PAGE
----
Rogers also argues that expected loss as of the date of discovery is the appropriate measure here because the actual loss was not proximately caused by her fraud. She argues that a defendant should not be held responsible for uncontrollable and unforeseeable consequential damages resulting from the proper or improper management of the secured assets. However, Rogers' solution to these proximate cause concerns would plunge the court unnecessarily into complex damage determinations that can be accounted for on a more general and far simpler basis under the guidelines. The second paragraph of Application Note 7 reads:
In some cases, the loss determined above may significantly understate or overstate the seriousness of the defendant's conduct. * * * Where the loss determined above significantly understates or overstates the seriousness of the defendant's conduct, an upward or downward departure may be warranted.
U.S.S.G. Sec. 2F1.1 Note 7(b).
In short, where the measure of loss is disproportionate to the defendant's culpability, Application Note 7 allows an upward or downward departure. The magnitude of the loss calculation is not altered, but rather the final offense level. Cf. United States v. Hutchison, 22 F.3d 846, 855 (9th Cir. 1993) (collateral pledged to secure loan may reduce culpability and warrant downward departure). This adjustment mechanism was in fact employed in Rogers' case. The district court granted a one level downward departure because the court believed that the loss figure overstated Rogers' culpability. This course of action was completely consistent with the Sentencing Guidelines.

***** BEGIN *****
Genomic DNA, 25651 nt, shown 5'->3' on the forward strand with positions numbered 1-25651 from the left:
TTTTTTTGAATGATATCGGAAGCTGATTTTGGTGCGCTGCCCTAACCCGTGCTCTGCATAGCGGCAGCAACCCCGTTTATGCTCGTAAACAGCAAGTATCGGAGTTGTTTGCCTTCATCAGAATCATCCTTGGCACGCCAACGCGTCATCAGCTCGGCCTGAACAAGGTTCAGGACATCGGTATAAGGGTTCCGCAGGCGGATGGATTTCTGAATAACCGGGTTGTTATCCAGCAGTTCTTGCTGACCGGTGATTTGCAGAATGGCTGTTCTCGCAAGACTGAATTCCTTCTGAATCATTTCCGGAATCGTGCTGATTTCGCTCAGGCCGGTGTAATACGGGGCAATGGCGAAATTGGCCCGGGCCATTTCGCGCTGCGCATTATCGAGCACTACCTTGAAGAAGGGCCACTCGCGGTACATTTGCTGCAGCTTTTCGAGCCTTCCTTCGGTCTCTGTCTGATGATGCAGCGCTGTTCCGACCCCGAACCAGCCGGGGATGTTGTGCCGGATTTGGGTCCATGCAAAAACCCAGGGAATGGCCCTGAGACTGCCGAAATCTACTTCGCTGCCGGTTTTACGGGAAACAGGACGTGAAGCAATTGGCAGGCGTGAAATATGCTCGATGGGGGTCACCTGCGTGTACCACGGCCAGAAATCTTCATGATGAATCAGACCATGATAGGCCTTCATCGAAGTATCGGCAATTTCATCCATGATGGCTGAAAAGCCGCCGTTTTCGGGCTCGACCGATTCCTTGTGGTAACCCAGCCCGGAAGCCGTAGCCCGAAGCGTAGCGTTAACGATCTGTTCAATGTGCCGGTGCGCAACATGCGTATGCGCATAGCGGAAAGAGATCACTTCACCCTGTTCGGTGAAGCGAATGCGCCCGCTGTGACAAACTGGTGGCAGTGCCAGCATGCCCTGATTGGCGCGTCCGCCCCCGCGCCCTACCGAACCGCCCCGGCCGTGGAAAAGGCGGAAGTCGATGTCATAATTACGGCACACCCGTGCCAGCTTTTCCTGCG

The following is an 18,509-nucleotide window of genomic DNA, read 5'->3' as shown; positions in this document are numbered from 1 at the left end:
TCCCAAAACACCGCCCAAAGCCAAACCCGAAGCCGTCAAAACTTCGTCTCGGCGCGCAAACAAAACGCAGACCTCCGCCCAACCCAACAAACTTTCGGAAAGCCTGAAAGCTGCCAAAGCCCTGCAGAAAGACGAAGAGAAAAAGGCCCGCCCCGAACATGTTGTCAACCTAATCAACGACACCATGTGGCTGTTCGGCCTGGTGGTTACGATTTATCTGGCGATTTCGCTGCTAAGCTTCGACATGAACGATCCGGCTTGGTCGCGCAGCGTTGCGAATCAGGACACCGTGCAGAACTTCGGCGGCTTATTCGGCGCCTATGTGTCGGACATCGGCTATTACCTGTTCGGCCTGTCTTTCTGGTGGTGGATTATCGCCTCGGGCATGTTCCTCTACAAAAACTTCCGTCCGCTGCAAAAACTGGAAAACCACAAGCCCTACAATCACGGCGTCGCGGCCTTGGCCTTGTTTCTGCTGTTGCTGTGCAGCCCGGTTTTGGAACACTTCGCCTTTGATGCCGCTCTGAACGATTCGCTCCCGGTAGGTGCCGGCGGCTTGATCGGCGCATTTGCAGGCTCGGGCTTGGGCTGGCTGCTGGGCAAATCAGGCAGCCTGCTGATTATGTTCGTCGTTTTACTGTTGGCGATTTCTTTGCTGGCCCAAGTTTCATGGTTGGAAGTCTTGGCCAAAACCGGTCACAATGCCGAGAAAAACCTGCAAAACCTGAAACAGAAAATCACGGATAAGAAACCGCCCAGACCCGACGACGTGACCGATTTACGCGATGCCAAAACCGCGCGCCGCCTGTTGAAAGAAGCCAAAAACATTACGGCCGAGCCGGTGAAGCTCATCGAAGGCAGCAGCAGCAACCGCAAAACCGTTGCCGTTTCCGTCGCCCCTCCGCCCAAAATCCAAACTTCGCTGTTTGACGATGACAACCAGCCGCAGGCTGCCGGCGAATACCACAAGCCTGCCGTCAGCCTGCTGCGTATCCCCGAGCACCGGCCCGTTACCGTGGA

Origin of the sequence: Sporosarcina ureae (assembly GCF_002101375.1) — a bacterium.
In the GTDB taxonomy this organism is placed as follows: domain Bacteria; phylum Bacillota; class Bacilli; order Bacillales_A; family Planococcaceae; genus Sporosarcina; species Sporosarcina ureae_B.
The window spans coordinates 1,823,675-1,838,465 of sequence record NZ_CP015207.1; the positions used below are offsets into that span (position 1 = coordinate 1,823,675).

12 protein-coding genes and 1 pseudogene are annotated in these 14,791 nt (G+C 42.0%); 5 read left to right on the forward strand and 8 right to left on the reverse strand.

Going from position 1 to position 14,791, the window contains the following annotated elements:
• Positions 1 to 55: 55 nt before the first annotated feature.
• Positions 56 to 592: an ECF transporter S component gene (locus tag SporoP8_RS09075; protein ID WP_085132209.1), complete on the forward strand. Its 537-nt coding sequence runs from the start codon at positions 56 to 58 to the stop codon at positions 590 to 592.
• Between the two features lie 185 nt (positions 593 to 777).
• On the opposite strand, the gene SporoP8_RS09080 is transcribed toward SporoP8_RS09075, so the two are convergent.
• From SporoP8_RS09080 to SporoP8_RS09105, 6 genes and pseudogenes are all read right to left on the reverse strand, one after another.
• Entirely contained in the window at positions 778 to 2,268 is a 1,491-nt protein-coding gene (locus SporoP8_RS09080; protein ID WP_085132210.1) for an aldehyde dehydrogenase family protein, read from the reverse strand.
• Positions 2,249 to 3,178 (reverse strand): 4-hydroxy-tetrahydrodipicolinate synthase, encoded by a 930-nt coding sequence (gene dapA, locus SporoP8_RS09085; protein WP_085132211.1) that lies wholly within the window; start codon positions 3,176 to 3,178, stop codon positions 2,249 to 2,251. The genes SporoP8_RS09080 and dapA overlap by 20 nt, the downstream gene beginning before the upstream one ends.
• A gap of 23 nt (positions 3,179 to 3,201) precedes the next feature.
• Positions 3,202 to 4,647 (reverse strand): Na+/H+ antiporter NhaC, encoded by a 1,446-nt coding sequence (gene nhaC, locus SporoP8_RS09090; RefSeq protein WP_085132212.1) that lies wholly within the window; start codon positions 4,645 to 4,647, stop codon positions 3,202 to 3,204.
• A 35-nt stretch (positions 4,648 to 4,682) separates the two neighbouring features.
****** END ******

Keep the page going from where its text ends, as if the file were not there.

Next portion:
The Sentencing Guidelines provide that a sentencing court shall only use expected loss when the total actual loss has not occurred as of the time of sentencing. Any sentencing disproportionality that results from using the actual loss figure, notwithstanding the existence of questions regarding probable cause, may be adjusted through an upward or downward departure in the offense level, not by modifying the loss figure. Thus, the district court's analysis was correct, and Rogers' sentence is
This disposition is not appropriate for publication and may not be cited to or by the courts of this circuit except as provided by Ninth Circuit Rule 36-3